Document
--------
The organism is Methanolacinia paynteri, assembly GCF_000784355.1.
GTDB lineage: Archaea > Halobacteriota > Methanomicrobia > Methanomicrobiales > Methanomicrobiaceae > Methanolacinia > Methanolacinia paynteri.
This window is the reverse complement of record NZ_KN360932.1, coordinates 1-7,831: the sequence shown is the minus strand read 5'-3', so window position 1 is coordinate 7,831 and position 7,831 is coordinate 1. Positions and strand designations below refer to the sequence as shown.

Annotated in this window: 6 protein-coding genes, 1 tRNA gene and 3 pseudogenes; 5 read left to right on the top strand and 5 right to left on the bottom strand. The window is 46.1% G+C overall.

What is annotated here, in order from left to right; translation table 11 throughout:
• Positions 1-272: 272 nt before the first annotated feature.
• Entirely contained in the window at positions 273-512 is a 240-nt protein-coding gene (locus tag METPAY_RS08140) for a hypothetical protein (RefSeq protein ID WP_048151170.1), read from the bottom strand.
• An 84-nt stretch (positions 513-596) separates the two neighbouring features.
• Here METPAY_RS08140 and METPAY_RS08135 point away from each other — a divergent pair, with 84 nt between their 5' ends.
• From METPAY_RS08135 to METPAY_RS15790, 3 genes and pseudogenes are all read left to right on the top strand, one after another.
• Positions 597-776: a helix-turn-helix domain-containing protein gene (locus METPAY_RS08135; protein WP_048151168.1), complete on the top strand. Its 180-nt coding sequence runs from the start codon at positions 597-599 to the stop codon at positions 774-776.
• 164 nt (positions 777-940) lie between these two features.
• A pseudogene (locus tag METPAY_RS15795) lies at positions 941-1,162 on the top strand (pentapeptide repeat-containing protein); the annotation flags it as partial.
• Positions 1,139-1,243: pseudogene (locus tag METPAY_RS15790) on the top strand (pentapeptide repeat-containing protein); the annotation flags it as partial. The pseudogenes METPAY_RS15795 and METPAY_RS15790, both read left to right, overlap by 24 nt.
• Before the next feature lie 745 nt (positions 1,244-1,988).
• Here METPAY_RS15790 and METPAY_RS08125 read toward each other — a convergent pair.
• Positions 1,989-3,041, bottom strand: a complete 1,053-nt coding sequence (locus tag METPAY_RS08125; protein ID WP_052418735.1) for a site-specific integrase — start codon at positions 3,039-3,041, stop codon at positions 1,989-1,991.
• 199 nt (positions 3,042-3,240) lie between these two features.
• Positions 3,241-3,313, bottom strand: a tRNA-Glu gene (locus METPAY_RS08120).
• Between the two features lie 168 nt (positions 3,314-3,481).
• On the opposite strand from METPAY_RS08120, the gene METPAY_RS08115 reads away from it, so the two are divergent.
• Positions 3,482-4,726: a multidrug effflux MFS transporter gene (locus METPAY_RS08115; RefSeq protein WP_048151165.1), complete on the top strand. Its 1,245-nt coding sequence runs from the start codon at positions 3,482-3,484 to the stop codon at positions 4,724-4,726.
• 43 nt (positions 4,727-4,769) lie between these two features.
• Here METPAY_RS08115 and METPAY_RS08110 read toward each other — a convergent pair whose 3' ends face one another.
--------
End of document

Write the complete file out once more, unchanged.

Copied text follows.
The organism is Methanolacinia paynteri, assembly GCF_000784355.1.
GTDB lineage: Archaea > Halobacteriota > Methanomicrobia > Methanomicrobiales > Methanomicrobiaceae > Methanolacinia > Methanolacinia paynteri.
This window is the reverse complement of record NZ_KN360932.1, coordinates 1-7,831: the sequence shown is the minus strand read 5'-3', so window position 1 is coordinate 7,831 and position 7,831 is coordinate 1. Positions and strand designations below refer to the sequence as shown.

Annotated in this window: 6 protein-coding genes, 1 tRNA gene and 3 pseudogenes; 5 read left to right on the top strand and 5 right to left on the bottom strand. The window is 46.1% G+C overall.

What is annotated here, in order from left to right; translation table 11 throughout:
• Positions 1-272: 272 nt before the first annotated feature.
• Entirely contained in the window at positions 273-512 is a 240-nt protein-coding gene (locus tag METPAY_RS08140) for a hypothetical protein (RefSeq protein ID WP_048151170.1), read from the bottom strand.
• An 84-nt stretch (positions 513-596) separates the two neighbouring features.
• Here METPAY_RS08140 and METPAY_RS08135 point away from each other — a divergent pair, with 84 nt between their 5' ends.
• From METPAY_RS08135 to METPAY_RS15790, 3 genes and pseudogenes are all read left to right on the top strand, one after another.
• Positions 597-776: a helix-turn-helix domain-containing protein gene (locus METPAY_RS08135; protein WP_048151168.1), complete on the top strand. Its 180-nt coding sequence runs from the start codon at positions 597-599 to the stop codon at positions 774-776.
• 164 nt (positions 777-940) lie between these two features.
• A pseudogene (locus tag METPAY_RS15795) lies at positions 941-1,162 on the top strand (pentapeptide repeat-containing protein); the annotation flags it as partial.
• Positions 1,139-1,243: pseudogene (locus tag METPAY_RS15790) on the top strand (pentapeptide repeat-containing protein); the annotation flags it as partial. The pseudogenes METPAY_RS15795 and METPAY_RS15790, both read left to right, overlap by 24 nt.
• Before the next feature lie 745 nt (positions 1,244-1,988).
• Here METPAY_RS15790 and METPAY_RS08125 read toward each other — a convergent pair.
• Positions 1,989-3,041, bottom strand: a complete 1,053-nt coding sequence (locus tag METPAY_RS08125; protein ID WP_052418735.1) for a site-specific integrase — start codon at positions 3,039-3,041, stop codon at positions 1,989-1,991.
• 199 nt (positions 3,042-3,240) lie between these two features.
• Positions 3,241-3,313, bottom strand: a tRNA-Glu gene (locus METPAY_RS08120).
• Between the two features lie 168 nt (positions 3,314-3,481).
• On the opposite strand from METPAY_RS08120, the gene METPAY_RS08115 reads away from it, so the two are divergent.
• Positions 3,482-4,726: a multidrug effflux MFS transporter gene (locus METPAY_RS08115; RefSeq protein WP_048151165.1), complete on the top strand. Its 1,245-nt coding sequence runs from the start codon at positions 3,482-3,484 to the stop codon at positions 4,724-4,726.
• 43 nt (positions 4,727-4,769) lie between these two features.
• Here METPAY_RS08115 and METPAY_RS08110 read toward each other — a convergent pair whose 3' ends face one another.